Masaaki Suzuki

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Masaaki Suzuki (鈴木 雅明 Suzuki Masaaki?, born 29 April 1954) is a Japanese organist, harpsichordist and conductor, and the founder and musical director of the Bach Collegium Japan. He also teaches and conducts at Yale University and has conducted orchestras and choruses around the world.

He was born in Kobe to parents who were both Christians and amateur musicians; his father had worked professionally as a pianist.[1] Masaaki Suzuki began playing organ professionally at church services at the age of 12.[1] He earned degrees in composition and organ at the Tokyo National University of Fine Arts and Music, then earned Soloist Diplomas at the Sweelinck Conservatory in Amsterdam, where he studied harpsichord and organ with Ton Koopman and Piet Kee and improvisation with Klaas Bolt.[2]

From 1981 to 1983 he was a harpsichord instructor at the Staatliche Hochschule für Musik in Duisburg, Germany. In 1983 he returned to Japan, where he began teaching at Kobe Shoin Women's University. In 1990 he founded Bach Collegium Japan, a baroque orchestra and chorus. The group began giving concerts regularly in 1992, and made its first recordings three years later, when they began recording Bach's complete cantatas for the Swedish label BIS Records. They completed the 55-volume series of church cantatas in 2013. As of 2014, they have recorded four CDs of Bach's secular cantatas, which they will record complete. The ensemble has also recorded all the large choral works of Bach; their St. John Passion and Christmas Oratorio were both selected as Gramophone (magazine)’s "Recommended Recordings," and the St. John Passion was also winner in the 18th and 19th-century choral music category at the Cannes Classical Awards in 2000. Their recording of Bach's Motets won a German Record Critics’ Award ( Preis der deutschen Schallplattenkritik ), Diapason d'Or of the Year 2010 and a BBC Music Magazine Award in 2011.

Suzuki is also currently recording Bach's complete works for solo harpsichord and is one of the few keyboard players to have recorded all four books of Bach's Clavier-Übung (including book 3, which is for organ). He and the Bach Collegium Japan have also recorded the Bach concertos for violin and his Brandenburg Concertos and Orchestral Suites. With his son Masato Suzuki (a harpsichordist, organist, conductor and composer), he and Bach Collegium Japan recently recorded Bach's complete concertos for two harpsichords.[3]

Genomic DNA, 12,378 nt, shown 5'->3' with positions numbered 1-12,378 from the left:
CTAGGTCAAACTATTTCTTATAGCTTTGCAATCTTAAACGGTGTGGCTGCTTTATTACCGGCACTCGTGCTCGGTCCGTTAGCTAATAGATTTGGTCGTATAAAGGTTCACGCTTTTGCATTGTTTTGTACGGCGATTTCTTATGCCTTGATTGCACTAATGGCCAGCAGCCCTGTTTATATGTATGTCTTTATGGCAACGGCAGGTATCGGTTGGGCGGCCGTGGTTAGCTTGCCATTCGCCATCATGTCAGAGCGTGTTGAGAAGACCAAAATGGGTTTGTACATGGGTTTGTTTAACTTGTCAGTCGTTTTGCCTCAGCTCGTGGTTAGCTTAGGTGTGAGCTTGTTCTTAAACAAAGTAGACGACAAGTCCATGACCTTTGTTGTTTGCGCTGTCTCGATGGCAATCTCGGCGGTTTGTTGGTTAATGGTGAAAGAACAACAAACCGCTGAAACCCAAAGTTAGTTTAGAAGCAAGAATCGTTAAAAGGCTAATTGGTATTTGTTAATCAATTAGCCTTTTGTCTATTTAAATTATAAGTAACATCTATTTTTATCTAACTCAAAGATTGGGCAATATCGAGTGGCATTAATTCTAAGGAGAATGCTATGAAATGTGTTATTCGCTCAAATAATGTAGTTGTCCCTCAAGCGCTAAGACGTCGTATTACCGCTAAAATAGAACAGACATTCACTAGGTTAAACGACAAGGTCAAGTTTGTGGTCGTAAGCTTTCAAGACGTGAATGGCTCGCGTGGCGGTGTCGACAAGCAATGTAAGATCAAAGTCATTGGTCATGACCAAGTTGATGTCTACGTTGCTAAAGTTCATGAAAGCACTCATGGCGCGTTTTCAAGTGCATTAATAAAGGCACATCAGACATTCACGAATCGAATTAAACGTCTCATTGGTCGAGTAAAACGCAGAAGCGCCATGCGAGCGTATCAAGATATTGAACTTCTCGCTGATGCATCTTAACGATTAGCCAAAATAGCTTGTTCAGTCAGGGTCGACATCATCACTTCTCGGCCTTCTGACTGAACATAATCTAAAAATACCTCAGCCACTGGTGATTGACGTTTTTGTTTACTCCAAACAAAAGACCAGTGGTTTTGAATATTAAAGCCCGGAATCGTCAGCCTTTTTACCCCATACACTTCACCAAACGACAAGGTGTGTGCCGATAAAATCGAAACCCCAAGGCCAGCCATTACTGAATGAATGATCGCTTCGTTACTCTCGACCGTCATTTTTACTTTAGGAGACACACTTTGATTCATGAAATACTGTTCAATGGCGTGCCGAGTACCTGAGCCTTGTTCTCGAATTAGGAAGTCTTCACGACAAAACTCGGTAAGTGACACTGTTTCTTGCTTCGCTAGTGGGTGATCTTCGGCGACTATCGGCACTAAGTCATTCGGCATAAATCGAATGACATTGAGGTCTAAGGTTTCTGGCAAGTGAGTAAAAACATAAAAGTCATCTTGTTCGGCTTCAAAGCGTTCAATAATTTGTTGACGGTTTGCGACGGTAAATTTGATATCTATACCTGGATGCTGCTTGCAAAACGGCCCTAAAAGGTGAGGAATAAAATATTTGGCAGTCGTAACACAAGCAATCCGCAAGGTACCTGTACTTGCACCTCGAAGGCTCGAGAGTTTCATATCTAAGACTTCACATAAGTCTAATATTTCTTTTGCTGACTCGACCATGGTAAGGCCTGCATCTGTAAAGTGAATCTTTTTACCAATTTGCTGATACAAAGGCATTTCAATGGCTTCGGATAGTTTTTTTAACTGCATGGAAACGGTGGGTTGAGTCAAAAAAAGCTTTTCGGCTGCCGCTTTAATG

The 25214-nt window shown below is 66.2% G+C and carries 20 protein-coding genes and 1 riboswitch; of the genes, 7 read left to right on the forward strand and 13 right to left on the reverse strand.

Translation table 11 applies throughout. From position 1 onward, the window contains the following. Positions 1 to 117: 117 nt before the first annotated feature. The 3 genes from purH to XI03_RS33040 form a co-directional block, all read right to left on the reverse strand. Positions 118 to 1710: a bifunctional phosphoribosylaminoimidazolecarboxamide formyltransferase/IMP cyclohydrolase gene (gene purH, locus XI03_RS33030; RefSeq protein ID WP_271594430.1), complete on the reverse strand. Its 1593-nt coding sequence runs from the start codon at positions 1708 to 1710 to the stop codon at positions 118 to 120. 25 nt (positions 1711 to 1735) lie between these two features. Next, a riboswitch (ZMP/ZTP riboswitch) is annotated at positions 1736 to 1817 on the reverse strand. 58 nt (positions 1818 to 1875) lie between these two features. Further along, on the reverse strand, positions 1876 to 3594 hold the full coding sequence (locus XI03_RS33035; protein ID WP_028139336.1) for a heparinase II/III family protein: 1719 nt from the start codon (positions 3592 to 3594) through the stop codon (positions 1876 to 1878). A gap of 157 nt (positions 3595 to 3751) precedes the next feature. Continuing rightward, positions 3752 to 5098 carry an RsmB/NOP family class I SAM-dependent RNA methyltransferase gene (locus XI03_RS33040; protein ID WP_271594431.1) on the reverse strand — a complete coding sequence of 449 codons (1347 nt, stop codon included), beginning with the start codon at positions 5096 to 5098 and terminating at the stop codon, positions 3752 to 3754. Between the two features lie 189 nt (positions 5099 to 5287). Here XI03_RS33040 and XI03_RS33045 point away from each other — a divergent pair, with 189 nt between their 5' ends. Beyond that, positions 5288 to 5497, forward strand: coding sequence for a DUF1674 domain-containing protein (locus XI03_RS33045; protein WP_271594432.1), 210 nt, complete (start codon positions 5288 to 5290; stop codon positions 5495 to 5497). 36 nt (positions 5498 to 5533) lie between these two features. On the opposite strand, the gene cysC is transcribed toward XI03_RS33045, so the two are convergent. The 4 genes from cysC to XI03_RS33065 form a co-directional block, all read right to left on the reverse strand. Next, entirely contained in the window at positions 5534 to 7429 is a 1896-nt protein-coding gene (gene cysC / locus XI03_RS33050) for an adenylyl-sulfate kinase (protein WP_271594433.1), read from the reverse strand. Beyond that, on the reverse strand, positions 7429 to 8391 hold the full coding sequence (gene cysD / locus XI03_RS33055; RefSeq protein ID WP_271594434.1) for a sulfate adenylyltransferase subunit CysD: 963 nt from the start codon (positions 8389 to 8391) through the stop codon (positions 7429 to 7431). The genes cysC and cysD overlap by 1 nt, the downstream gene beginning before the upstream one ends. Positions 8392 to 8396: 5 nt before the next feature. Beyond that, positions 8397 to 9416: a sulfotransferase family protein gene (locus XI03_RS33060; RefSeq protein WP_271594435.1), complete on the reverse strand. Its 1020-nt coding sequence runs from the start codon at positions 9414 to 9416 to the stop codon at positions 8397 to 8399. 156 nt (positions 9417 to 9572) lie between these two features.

He is the founder of the early music department at the Tokyo University of the Arts and taught there until 2010.[4] He is now Principal Guest Conductor of the Yale Schola Cantorum and Visiting Professor of Choral Conducting at Yale University in a joint appointment between the Yale School of Music and Yale Institute of Sacred Music, where he is Artist in Residence.[5] As a guest conductor, Suzuki has led the New York Philharmonic,[6] Boston Symphony Orchestra, St. Paul Chamber Orchestra, Deutsches Symphonie-Orchester Berlin, Melbourne Symphony Orchestra, Rotterdam Philharmonic, Radio-Sinfonieorchester Stuttgart, Philharmonia Baroque, Collegium Vocale Gent, Netherlands Radio Chamber Philharmonic, and Tonhalle Orchestra of Zurich.[7]

In 2001 Suzuki was awarded the Cross of the Order of Merit of the Federal Republic of Germany. In 2012, Suzuki was awarded two of the world's leading Bach prizes: the Bach Prize, awarded by the Royal Academy of Music and sponsored by the Kohn Foundation,[8] and the Bach Medal from the City of Leipzig and its Bach Archiv.[9]


  1. ^ a b Bona, Suzanne (April 2014). "Interview with Masaaki Suzuki on her public-radio program Sunday Baroque". Sunday Baroque. 
  2. ^ Masakata Kanazawa, "Suzuki, Masaaki", Grove Music Online ed. L. Macy (Accessed 15 January 2007)
  3. ^ "Bach – Concertos for Two Harpsichords". BIS Records. 
  4. ^ Booklet biography for Masaaki Suzuki, on the CD "Bach: Concertos for two harpsichords," BIS 2051 (2014)
  5. ^ "Masaaki Suzuki". 
  6. ^ Tommasini, Anthony (March 7, 2013). "A Pair of Magnificats Star in a Tribute to Bach and His Fan Mendelssohn". New York Times. 
  7. ^ "Masaaki Suzuki". 
  8. ^ Unknown (January 20, 2012). "Masaaki Suzuki awarded Bach Prize". London: Royal Academy of Music. Retrieved 22 February 2012. 
  9. ^ "Bach Medal". Bach-Archiv Leipzig. Retrieved 2015-08-08. 


  • Notes to performance of Bach's Mass in B minor at the Barbican, London, 30 May 2006.

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